to the nonmoving party. Matsushita Elec. Indus. Co. v. Zenith Radio Corp., 475 U.S.
574, 587, 106 S. Ct. 1348, 89 L.Ed.2d 538 (1986).
Initially, the moving party has the burden of demonstrating the absence of a
genuine issue of material fact. Celotex Corp. v. Catrett, 477 U.S. 317, 323, 106 S. Ct.
2548, 91 L.Ed.2d 265 (1986). Once the moving party has met this burden, the
nonmoving party must identify, by affidavits or otherwise, specific facts showing that
there is a genuine issue for trial. Id.; Maidenbaum v. Bally’s Park Place, Inc., 870 F.
Supp. 1254, 1258 (D.N.J. 1994). Thus, to withstand a properly supported motion for
summary judgment, the nonmoving party must identify specific facts and affirmative
evidence that contradict those offered by the moving party. Andersen, 477 U.S. at 25657. Indeed, the plain language of Rule 56(c) mandates the entry of summary judgment,
after adequate time for discovery and upon motion, against a party who fails to make a
showing sufficient to establish the existence of an element essential to that party’s case,
and on which that party will bear the burden of proof at trial. Celotex, 477 U.S. at 322.
In deciding the merits of a party’s motion for summary judgment, the court’s role
is not to evaluate the evidence and decide the truth of the matter, but to determine
whether there is a genuine issue for trial. Anderson, 477 U.S. at 249. Credibility
determinations are the province of the finder of fact. Big Apple BMW, Inc. v. BMW of
N. Am., Inc., 974 F.2d 1358, 1363 (3d Cir. 1992).
A. Plaintiff’s Constitutional Claims Against the City of Atlantic City
Counts II and IV allege a violations of Mack’s constitutional rights against the
City of Atlantic City pursuant to section 1983. Section 1983 does not provide any
substantive rights, but is instead a vehicle for the enforcement of rights. In Monell, 436
U.S. at 691-94, the Supreme Court stated that a municipality could not be held liable
under Section 1983 pursuant to a theory of respondeat superior. Municipalities are only
held responsible “for their own illegal acts.” Connick v. Thompson, 131 S.Ct. 1350, 1359
(2011) (quoting Pembaur v. City of Cincinnati, 475 U.S. 469, 479 (1986)). As a result,
Plaintiff’s Claims in Counts II and IV as against Atlantic City, require a showing of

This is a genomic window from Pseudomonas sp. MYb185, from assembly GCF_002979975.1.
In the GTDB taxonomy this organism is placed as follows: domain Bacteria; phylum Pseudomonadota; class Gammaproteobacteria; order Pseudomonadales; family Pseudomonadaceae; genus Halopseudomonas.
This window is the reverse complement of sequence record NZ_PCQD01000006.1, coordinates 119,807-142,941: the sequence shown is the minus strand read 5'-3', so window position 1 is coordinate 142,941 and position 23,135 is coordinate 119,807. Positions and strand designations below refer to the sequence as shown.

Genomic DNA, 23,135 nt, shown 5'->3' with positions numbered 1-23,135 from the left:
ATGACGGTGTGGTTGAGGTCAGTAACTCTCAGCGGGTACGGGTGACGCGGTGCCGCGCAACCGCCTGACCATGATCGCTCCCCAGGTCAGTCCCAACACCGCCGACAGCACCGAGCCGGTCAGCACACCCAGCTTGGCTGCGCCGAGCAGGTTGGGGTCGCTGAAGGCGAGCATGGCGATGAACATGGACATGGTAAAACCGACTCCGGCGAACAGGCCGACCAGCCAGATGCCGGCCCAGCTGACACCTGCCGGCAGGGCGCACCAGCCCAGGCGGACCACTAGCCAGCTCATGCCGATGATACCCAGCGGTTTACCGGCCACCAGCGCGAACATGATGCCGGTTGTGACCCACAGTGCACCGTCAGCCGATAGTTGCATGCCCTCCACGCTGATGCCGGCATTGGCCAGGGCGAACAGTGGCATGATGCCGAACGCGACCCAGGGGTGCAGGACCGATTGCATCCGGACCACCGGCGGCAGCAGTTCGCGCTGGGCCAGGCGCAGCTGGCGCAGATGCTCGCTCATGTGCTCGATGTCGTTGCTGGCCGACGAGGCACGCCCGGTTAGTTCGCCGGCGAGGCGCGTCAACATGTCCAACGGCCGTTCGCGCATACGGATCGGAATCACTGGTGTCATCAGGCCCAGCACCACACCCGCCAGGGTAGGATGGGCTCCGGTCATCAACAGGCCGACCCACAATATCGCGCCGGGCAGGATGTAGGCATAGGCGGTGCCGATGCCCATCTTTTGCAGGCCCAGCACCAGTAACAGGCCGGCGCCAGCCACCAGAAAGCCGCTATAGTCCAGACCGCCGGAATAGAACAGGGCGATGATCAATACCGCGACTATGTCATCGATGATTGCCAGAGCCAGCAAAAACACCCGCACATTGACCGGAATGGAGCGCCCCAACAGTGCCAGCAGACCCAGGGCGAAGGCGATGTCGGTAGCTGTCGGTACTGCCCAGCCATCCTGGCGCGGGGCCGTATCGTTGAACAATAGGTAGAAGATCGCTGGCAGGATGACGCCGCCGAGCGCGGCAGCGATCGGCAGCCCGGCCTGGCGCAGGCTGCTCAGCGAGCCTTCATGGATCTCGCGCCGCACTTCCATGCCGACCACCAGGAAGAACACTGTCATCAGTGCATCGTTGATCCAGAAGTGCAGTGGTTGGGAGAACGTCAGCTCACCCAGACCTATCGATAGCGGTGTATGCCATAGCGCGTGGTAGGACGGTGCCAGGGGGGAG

liability against the other two named individual defendant police officers, Ruzzo and
B. Claims Under 42 U.S.C. § 1983 and Qualified Immunity
Plaintiff’s constitutional claims are governed by Title 42 U.S.C. § 1983, which
provides a civil remedy against any person who, under color of state law, deprives
another of rights protected by the United States Constitution. See Collins v. City of
Harker Heights, 503 U.S. 115, 120 (1992). Any analysis of 42 U.S.C. § 1983 should begin
with the language of the statute:
Every person who, under color of any statute, ordinance, regulation,
custom, or usage, of any State or Territory or the District of Columbia,
subjects, or causes to be subjected, any citizen of the United States or other
person within the jurisdiction thereof to the deprivation of any rights,
privileges, or immunities secured by the Constitution and laws, shall be
liable to the party injured in an action at law, suit in equity, or other proper
proceeding for redress.
42 U.S.C. § 1983. As the above language makes clear, Section 1983 is a remedial statute
designed to redress deprivations of rights secured by the Constitution and its
subordinate federal laws. See Baker v. McCollan, 443 U.S. 137, 145 n.3 (1979). By its
own words, therefore, Section 1983 “does not . . . create substantive rights.” Kaucher v.
County of Bucks, 455 F.3d 418, 423 (3d Cir. 2006) (citing Baker, 443 U.S. at 145, n.3).
To state a cognizable claim under Section 1983, a plaintiff must allege a
“deprivation of a constitutional right and that the constitutional deprivation was caused
by a person acting under the color of state law.” Phillips v. County of Allegheny, 515
F.3d 224, 235 (3d Cir. 2008) (citing Kneipp v. Tedder, 95 F.3d 1199, 1204 (3d Cir.
1996)). Thus, a plaintiff must demonstrate two essential elements to maintain a claim
under § 1983: (1) that the plaintiff was deprived of a “right or privileges secured by the
Constitution or the laws of the United States” and (2) that the plaintiff was deprived of
his rights by a person acting under the color of state law. Williams v. Borough of West
Chester, Pa., 891 F.2d 458, 464 (3d Cir. 1989).
The doctrine of qualified immunity provides that “government officials
performing discretionary functions . . . are shielded from liability for civil damages
insofar as their conduct does not violate clearly established statutory or constitutional
rights of which a reasonable person should have known.” Harlow v. Fitzgerald, 457
U.S. 800, 818 (1982). Thus, government officials are immune from suit in their
individual capacities unless, “taken in the light most favorable to the party asserting the
injury, . . . the facts alleged show the officer’s conduct violated a constitutional right”
and “the right was clearly established” at the time of the objectionable conduct. Saucier
v. Katz, 533 U.S. 194, 201 (2001). Courts may exercise discretion in deciding which of
the two prongs of the qualified immunity analysis should be addressed first in light of
the circumstances in the particular case at hand. Pearson v. Callahan, 555 U.S. 223,
This doctrine “balances two important interests—the need to hold public officials
accountable when they exercise power irresponsibly and the need to shield officials from
harassment, distraction, and liability when they perform their duties reasonably” and it
“applies regardless of whether the government official’s error is a mistake of law, a
mistake of fact, or a mistake based on mixed questions of law and fact.” Id. (internal
quotation omitted). Properly applied, qualified immunity “protects ‘all but the plainly